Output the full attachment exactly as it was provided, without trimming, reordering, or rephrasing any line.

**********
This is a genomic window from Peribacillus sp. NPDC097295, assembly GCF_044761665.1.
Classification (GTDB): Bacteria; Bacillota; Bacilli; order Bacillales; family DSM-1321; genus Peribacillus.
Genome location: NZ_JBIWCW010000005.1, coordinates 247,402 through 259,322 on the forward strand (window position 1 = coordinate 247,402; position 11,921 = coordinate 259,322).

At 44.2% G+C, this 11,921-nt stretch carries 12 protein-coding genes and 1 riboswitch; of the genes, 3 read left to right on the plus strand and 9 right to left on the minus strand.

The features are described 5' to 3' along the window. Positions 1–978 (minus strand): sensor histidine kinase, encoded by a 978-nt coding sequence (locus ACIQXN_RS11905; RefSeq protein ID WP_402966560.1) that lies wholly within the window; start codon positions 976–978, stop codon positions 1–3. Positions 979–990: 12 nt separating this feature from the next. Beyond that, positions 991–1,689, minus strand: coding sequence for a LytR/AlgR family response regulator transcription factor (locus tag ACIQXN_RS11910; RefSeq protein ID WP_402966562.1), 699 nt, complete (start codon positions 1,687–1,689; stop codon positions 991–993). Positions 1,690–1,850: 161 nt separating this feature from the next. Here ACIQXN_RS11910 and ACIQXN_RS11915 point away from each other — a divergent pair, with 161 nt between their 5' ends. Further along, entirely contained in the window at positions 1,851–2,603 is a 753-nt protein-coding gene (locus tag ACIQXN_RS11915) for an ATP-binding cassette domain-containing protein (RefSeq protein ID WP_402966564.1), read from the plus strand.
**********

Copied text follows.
This is a genomic window from Peribacillus sp. NPDC097295, assembly GCF_044761665.1.
Classification (GTDB): Bacteria; Bacillota; Bacilli; order Bacillales; family DSM-1321; genus Peribacillus.
Genome location: NZ_JBIWCW010000005.1, coordinates 247,402 through 259,322 on the forward strand (window position 1 = coordinate 247,402; position 11,921 = coordinate 259,322).

At 44.2% G+C, this 11,921-nt stretch carries 12 protein-coding genes and 1 riboswitch; of the genes, 3 read left to right on the plus strand and 9 right to left on the minus strand.

The features are described 5' to 3' along the window. Positions 1–978 (minus strand): sensor histidine kinase, encoded by a 978-nt coding sequence (locus ACIQXN_RS11905; RefSeq protein ID WP_402966560.1) that lies wholly within the window; start codon positions 976–978, stop codon positions 1–3. Positions 979–990: 12 nt separating this feature from the next. Beyond that, positions 991–1,689, minus strand: coding sequence for a LytR/AlgR family response regulator transcription factor (locus tag ACIQXN_RS11910; RefSeq protein ID WP_402966562.1), 699 nt, complete (start codon positions 1,687–1,689; stop codon positions 991–993). Positions 1,690–1,850: 161 nt separating this feature from the next. Here ACIQXN_RS11910 and ACIQXN_RS11915 point away from each other — a divergent pair, with 161 nt between their 5' ends. Further along, entirely contained in the window at positions 1,851–2,603 is a 753-nt protein-coding gene (locus tag ACIQXN_RS11915) for an ATP-binding cassette domain-containing protein (RefSeq protein ID WP_402966564.1), read from the plus strand.